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Obama talks of new approach with Cuba

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Cuban leader Raul Castro meets with U.S. President Barack Obama (R) on the sidelines of the 7th Summit of the Americas in Panama City, capital of Panama, on April 11, 2015. U.S. and Cuban leaders held first face-to-face talks in over half a century on Saturday in Panama City, amid detente between the two nations.
Cuban leader Raul Castro meets with U.S. President Barack Obama (R) on the sidelines of the 7th Summit of the Americas in Panama City, capital of Panama, on April 11, 2015. U.S. and Cuban leaders held first face-to-face talks in over half a century on Saturday in Panama City, amid detente between the two nations.
Cuban leader Raul Castro meets with U.S. President Barack Obama (R) on the sidelines of the 7th Summit of the Americas in Panama City, capital of Panama, on April 11, 2015. U.S. and Cuban leaders held first face-to-face talks in over half a century on Saturday in Panama City, amid detente between the two nations.

US President Barack Obama told Cuban President Raul Castro, during their historic meeting at the 7th Summit of the Americas in Panama, that “it is time for us to try something new” with regard to Cuba because the previous US policy did not work.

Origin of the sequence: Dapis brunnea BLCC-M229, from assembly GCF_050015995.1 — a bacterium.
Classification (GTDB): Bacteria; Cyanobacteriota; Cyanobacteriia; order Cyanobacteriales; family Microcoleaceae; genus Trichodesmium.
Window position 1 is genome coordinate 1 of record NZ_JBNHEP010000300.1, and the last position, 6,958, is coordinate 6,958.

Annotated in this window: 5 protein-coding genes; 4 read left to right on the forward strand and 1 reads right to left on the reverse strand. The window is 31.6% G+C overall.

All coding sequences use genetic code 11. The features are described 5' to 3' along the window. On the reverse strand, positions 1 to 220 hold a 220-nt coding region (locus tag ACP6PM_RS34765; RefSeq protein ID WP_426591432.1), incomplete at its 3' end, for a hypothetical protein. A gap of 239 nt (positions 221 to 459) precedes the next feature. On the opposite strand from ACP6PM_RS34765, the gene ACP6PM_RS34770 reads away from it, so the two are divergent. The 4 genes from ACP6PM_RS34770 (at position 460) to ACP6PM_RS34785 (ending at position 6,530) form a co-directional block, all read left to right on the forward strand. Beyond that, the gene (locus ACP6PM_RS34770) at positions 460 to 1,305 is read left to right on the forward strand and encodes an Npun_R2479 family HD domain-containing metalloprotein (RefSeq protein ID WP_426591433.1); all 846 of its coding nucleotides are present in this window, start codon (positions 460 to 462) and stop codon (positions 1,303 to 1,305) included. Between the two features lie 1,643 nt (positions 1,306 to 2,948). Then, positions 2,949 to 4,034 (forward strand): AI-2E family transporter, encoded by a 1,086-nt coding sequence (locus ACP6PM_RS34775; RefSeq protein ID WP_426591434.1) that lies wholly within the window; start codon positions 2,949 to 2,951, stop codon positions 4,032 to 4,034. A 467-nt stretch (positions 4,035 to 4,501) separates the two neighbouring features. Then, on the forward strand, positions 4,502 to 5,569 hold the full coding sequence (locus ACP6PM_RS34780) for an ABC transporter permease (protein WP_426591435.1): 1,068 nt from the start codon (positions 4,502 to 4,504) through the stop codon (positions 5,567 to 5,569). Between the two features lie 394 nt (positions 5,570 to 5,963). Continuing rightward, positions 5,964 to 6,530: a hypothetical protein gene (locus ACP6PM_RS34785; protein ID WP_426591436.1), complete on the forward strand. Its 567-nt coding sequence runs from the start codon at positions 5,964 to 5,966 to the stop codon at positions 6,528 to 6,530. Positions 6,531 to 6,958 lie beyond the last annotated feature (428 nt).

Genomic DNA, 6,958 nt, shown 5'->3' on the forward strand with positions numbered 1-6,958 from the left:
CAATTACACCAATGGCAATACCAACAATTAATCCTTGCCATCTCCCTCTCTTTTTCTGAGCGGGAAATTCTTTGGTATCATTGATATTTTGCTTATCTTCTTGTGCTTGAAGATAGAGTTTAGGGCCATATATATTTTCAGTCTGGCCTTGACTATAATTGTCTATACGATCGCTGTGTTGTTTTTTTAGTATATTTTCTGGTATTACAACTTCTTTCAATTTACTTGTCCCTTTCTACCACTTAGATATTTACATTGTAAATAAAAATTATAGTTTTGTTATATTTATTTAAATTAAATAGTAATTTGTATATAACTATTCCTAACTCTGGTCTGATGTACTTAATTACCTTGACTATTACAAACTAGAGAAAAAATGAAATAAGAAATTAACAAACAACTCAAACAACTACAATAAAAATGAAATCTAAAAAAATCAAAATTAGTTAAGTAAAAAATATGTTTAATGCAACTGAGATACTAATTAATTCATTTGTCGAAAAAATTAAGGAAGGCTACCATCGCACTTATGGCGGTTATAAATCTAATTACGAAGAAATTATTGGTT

The long-awaited meeting, the first between the two countries’ presidents in over half a century, was held in a small room in Panama’s Atlapa Convention Centre, where the 7th Summit of the Americas is being held by the hemisphere’s 35 countries and to which Cuba was invited for the first time, Spanish news agency Efe reported.

Obama and Castro were seated beside each other, very similar to the way a US president receives a foreign president at the Oval Office in the White House.

Obama himself called it “a historic meeting”, acknowledging at the same time that the two countries have a “complicated history”.

“We are now in a position to move on a path toward the future,” the US president said.

According to Obama, the majority of Americans and also of Cubans have responded positively to the normalisation of diplomatic relations that he and Castro announced last December.

“Over time, it is possible for us to turn the page and develop a new relationship between our two countries,” Obama said.

Saturday’s meeting between Obama and Castro was preceded by a telephone conversation last Wednesday and was focused on reviewing the process for restoring bilateral diplomatic relations, with the consequent reopening of embassies in Washington and Havana.

That reopening, for which no date has yet been set, was also discussed in a three-hour meeting Thursday in Havana between US Secretary of State John Kerry and Cuban Foreign Minister Bruno Rodriguez, which until this Saturday was the highest-level diplomatic contact between the US and Cuba since 1958.